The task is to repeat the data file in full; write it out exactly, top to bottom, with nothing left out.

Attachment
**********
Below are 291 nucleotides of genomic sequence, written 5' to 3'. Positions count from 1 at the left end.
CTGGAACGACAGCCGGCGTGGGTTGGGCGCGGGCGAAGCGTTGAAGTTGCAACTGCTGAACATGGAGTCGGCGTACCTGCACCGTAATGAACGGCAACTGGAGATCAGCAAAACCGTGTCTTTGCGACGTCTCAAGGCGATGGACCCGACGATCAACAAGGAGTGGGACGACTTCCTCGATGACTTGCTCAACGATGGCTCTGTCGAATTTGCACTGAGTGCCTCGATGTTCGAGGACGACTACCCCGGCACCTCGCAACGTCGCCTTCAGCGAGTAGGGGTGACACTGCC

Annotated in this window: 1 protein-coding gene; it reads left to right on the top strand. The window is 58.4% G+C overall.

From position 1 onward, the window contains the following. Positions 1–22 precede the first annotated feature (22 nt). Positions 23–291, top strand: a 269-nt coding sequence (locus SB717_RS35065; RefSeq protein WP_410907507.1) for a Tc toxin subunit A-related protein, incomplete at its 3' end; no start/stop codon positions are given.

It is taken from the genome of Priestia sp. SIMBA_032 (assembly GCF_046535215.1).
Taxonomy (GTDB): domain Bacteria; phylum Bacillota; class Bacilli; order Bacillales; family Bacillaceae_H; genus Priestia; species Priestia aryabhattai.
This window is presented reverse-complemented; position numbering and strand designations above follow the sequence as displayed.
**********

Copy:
Below are 291 nucleotides of genomic sequence, written 5' to 3'. Positions count from 1 at the left end.
CTGGAACGACAGCCGGCGTGGGTTGGGCGCGGGCGAAGCGTTGAAGTTGCAACTGCTGAACATGGAGTCGGCGTACCTGCACCGTAATGAACGGCAACTGGAGATCAGCAAAACCGTGTCTTTGCGACGTCTCAAGGCGATGGACCCGACGATCAACAAGGAGTGGGACGACTTCCTCGATGACTTGCTCAACGATGGCTCTGTCGAATTTGCACTGAGTGCCTCGATGTTCGAGGACGACTACCCCGGCACCTCGCAACGTCGCCTTCAGCGAGTAGGGGTGACACTGCC

Annotated in this window: 1 protein-coding gene; it reads left to right on the top strand. The window is 58.4% G+C overall.

From position 1 onward, the window contains the following. Positions 1–22 precede the first annotated feature (22 nt). Positions 23–291, top strand: a 269-nt coding sequence (locus SB717_RS35065; RefSeq protein WP_410907507.1) for a Tc toxin subunit A-related protein, incomplete at its 3' end; no start/stop codon positions are given.

It is taken from the genome of Priestia sp. SIMBA_032 (assembly GCF_046535215.1).
Taxonomy (GTDB): domain Bacteria; phylum Bacillota; class Bacilli; order Bacillales; family Bacillaceae_H; genus Priestia; species Priestia aryabhattai.
This window is presented reverse-complemented; position numbering and strand designations above follow the sequence as displayed.